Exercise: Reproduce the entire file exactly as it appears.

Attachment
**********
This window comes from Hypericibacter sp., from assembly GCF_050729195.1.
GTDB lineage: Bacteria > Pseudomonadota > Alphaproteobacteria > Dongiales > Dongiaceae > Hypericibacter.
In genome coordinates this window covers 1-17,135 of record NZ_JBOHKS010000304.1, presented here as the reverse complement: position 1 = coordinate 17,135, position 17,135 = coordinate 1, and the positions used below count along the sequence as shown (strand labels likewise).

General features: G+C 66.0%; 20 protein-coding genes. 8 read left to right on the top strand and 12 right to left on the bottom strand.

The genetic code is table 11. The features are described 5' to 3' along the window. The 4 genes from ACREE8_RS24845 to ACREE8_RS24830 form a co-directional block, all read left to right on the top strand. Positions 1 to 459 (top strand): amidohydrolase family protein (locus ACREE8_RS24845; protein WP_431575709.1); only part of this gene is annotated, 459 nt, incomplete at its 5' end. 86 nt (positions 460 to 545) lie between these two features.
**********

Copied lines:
This window comes from Hypericibacter sp., from assembly GCF_050729195.1.
GTDB lineage: Bacteria > Pseudomonadota > Alphaproteobacteria > Dongiales > Dongiaceae > Hypericibacter.
In genome coordinates this window covers 1-17,135 of record NZ_JBOHKS010000304.1, presented here as the reverse complement: position 1 = coordinate 17,135, position 17,135 = coordinate 1, and the positions used below count along the sequence as shown (strand labels likewise).

General features: G+C 66.0%; 20 protein-coding genes. 8 read left to right on the top strand and 12 right to left on the bottom strand.

The genetic code is table 11. The features are described 5' to 3' along the window. The 4 genes from ACREE8_RS24845 to ACREE8_RS24830 form a co-directional block, all read left to right on the top strand. Positions 1 to 459 (top strand): amidohydrolase family protein (locus ACREE8_RS24845; protein WP_431575709.1); only part of this gene is annotated, 459 nt, incomplete at its 5' end. 86 nt (positions 460 to 545) lie between these two features.